Obama Administration Acknowledges that Obamacare Will Raise Health Insurance Premiums
- In 2009, MIT economist Jonathan Gruber, the chief architect of ObamaCare, reviewed a report by the insurance industry contending that health insurance premiums would rise sharply with the passage of the healthcare bill (i.e., the Affordable Care Act). At that time (2009), Gruber argued that the industry report failed to take into account government subsidies that would help moderate-income Americans purchase insurance, or administrative overhead costs which he predicted would “fall enormously” once insurance polices were sold through the anticipated government-regulated marketplaces, or exchanges. “If you literally take the data from the Congressional Budget Office (CBO) you can see that individuals will be saving money in a nongroup market,” he said.
- On September 22, 2010, in an informal discussion regarding the healthcare bill, President Obama likewise contended that “as a consequence of the Affordable Care Act, premiums are going to be lower than they would be otherwise; health care costs overall are going to be lower than they would be otherwise. And that means, by the way, that the deficit is going to be lower than it would be otherwise.”
- But in late 2011 and early 2012, Jonathan Gruber backtracked on his previous analysis. He now told officials in Wisconsin, Minnesota and Colorado the price of insurance premiums would “dramatically increase” under the reforms. In backtracking on his original analysis, Gruber noted that “even after tax credits some individuals are ‘losers,’ in that they pay more than before reform.” “After the application of tax subsidies, 59% of the individual market [in Wisconsin] will experience an average premium increase of 31%,” Gruber estimated. Similarly, Gruber estimated that 32% of Minnesotans would face hikes similar to those in Wisconsin.
- On September 24, 2012, Investor's Business Daily reported the following: “During his first run for president, Barack Obama [repeatedly] made one very specific promise to voters: He would cut health insurance premiums for families by $2,500, and do so in his first term. But it turns out that family premiums have increased by more than $3,000 since Obama's vow, according to the latest annual Kaiser Family Foundation employee health benefits survey. Premiums for employer-provided family coverage rose $3,065—24%—from 2008 to 2012, the Kaiser survey found. Even if you start counting in 2009, premiums have climbed $2,370. What's more, premiums climbed faster in Obama's four years than they did in the previous four under President Bush, the survey data show.
- The Investor's Business Daily report added: “And Obamacare will continue to fuel health premium inflation. First, the law piles on new coverage mandates. It requires insurance companies to provide 100% coverage for various types of preventive care, bans lifetime coverage limits, extends parents' coverage to offspring up to 26 years old, and requires plans to meet certain 'medical loss ratios.' Coming up are rules on 'essential standard benefits,' limits on deductibles, bans on annual spending caps, and much more. The experience with state mandates show that they only tend to grow over time, and get more expensive.... Meanwhile, Obamacare's insurance reforms—guaranteed issue and community rating—will likely raise premiums, too. States that have tried these reforms—which forbid insurers from denying coverage based on preexisting conditions or charging the sick more—have seen insurance premiums spiral upward as healthy people leave the market, knowing they are guaranteed coverage when they get sick.”
Early Indicators of Obamacare's Destructive Effects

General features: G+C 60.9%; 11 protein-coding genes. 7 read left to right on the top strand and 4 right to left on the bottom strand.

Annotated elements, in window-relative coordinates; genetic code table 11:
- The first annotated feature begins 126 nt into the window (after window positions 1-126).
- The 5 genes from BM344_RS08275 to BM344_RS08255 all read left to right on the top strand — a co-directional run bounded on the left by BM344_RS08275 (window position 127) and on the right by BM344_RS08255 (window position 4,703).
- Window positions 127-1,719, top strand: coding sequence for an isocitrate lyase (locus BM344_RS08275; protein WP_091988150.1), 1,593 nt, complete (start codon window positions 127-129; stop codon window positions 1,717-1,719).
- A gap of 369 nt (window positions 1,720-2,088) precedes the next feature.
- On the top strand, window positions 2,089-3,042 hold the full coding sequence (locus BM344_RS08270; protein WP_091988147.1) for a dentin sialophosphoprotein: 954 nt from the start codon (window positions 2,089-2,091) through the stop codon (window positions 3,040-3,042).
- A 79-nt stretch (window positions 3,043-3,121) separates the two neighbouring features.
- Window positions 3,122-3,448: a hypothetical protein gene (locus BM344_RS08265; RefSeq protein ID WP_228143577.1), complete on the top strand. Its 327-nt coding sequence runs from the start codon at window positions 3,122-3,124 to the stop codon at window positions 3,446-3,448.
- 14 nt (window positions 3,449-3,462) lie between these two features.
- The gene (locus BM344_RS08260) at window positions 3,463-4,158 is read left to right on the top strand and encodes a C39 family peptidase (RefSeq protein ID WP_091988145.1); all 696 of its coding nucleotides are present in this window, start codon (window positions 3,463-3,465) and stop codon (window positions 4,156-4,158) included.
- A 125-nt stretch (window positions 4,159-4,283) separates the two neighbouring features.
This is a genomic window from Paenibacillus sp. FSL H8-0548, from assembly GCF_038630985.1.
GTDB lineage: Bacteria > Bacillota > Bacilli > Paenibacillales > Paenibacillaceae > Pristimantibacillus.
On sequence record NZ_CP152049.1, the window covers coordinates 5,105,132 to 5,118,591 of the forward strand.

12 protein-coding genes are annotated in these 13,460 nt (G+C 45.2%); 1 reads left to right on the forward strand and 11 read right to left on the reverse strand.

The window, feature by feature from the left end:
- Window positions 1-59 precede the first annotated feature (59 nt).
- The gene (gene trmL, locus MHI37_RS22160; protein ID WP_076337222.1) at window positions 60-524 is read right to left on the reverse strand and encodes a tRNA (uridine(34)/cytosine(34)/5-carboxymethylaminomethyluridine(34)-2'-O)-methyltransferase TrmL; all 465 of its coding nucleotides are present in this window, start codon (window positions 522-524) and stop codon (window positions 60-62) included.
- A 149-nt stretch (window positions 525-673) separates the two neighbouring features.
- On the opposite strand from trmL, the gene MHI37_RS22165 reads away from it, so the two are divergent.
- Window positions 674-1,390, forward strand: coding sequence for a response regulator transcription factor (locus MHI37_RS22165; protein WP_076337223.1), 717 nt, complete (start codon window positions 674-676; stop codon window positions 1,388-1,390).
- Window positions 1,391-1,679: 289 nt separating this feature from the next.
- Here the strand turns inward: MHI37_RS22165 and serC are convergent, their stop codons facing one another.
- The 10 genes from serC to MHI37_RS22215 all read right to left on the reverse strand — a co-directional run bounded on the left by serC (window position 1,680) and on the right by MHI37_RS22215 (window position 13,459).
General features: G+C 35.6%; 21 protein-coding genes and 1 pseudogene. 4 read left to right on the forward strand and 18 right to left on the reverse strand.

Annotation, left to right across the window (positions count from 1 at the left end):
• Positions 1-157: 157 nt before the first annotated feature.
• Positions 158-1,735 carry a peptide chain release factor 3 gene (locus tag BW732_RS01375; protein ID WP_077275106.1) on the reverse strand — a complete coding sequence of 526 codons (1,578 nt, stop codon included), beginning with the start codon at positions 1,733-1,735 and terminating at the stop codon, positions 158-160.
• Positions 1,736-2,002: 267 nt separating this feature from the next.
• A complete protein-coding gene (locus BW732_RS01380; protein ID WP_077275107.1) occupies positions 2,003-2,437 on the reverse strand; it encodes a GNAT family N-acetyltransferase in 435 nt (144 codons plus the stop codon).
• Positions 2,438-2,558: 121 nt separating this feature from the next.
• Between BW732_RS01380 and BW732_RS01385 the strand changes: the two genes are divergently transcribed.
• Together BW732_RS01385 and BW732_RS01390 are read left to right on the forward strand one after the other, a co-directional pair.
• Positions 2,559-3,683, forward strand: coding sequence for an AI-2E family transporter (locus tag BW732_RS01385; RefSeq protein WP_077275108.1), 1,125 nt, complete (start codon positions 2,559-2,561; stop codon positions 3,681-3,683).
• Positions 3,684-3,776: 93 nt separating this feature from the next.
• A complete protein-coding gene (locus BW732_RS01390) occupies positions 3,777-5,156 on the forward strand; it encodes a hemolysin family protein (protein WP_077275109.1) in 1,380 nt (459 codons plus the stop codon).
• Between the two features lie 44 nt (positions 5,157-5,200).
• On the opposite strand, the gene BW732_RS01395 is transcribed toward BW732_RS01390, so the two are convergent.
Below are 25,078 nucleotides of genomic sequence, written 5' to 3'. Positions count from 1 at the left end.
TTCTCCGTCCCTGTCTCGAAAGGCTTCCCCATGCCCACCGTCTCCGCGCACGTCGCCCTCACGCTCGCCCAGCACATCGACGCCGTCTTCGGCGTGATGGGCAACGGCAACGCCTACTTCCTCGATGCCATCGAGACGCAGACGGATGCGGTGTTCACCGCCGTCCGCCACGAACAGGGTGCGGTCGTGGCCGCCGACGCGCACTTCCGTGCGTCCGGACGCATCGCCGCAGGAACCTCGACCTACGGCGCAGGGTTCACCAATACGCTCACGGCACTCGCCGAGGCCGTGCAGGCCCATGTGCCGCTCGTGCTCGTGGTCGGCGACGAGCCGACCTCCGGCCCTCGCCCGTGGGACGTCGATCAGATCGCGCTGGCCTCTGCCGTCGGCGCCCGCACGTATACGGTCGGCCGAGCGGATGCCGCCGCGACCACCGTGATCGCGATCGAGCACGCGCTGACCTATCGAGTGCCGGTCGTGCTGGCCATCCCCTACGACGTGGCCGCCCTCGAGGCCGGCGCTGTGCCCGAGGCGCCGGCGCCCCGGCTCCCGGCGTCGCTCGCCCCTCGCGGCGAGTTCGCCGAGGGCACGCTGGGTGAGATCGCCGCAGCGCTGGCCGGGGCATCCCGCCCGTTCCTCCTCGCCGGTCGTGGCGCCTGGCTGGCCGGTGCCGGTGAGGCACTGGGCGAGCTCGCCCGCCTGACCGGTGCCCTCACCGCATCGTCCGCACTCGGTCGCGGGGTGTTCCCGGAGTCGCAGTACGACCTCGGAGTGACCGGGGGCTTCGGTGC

On October 2, 2012, Forbes magazine reported the following about Obamacare (a.k.a., the Affordable Care Act, or ACA):
- “A key source of the ACA’s projected savings, the CLASS entitlement designed to provide unlimited, lifetime benefits for long-term care, was quickly abandoned. Recognizing that its premiums, $86 billion by 2021, would finance the rest of Obamacare instead of its own costs, Sen. Kent Conrad (D-ND) called CLASS 'a Ponzi scheme of the first order, the kind of thing that Bernie Madoff would have been proud of,' and vowed to block its inclusion in the Senate bill. Medicare Chief Actuary Richard Foster calculated the program needed to enroll more than 230 million—more than the entire nation’s workforce—to be financially feasible. HHS Secretary Kathleen Sebelius was forced to admit last October that the plan simply wouldn’t work.”
- “The ACA’s medical device tax—on revenues, not just profits—is already destroying high-paying jobs for Americans and moving them overseas. Directly accounting for more than 400,000 high-paying U.S. jobs of the sort our young people seek, these companies are already eliminating jobs because of ACA’s onerous taxes. ACA’s new taxes will cost Boston Scientific more than $100 million a year, so they built a $35 million research center in Ireland instead of the U.S. and announced another $150 million site in China. Stryker of Michigan announced job cuts of 1,000 workers last November 'in advance of the new Medical Device Excise Tax.' CEO Curt Hartman reiterated this month that the tax will force companies to move their operations overseas, eliminating American jobs. Cook Medical of Indiana scrapped plans to open five new plants in the Midwest, while saying 'in reality, we’re not looking at the U.S. to build factories anymore as long as this tax is in place.' CEO Alex Lukianov of San Diego’s NuVasive wrote 'to offset this tax increase, we will be forced to reduce investments in research and development and cut up to 200 planned new jobs next year', and 'as a result of the law, for the first time in our history we are being compelled to consider moving manufacturing, clinical trials and investment in new innovation to more business-friendly countries.' And CEO Mark Waite of Lighthouse Imaging in Maine stated what is obvious to anyone with an understanding of business—'This [tax] will end up making the cost of goods higher, and since most of these medical devices are required, as opposed to being optional, that cost gets passed on to the consumer and the cost of care goes up.'”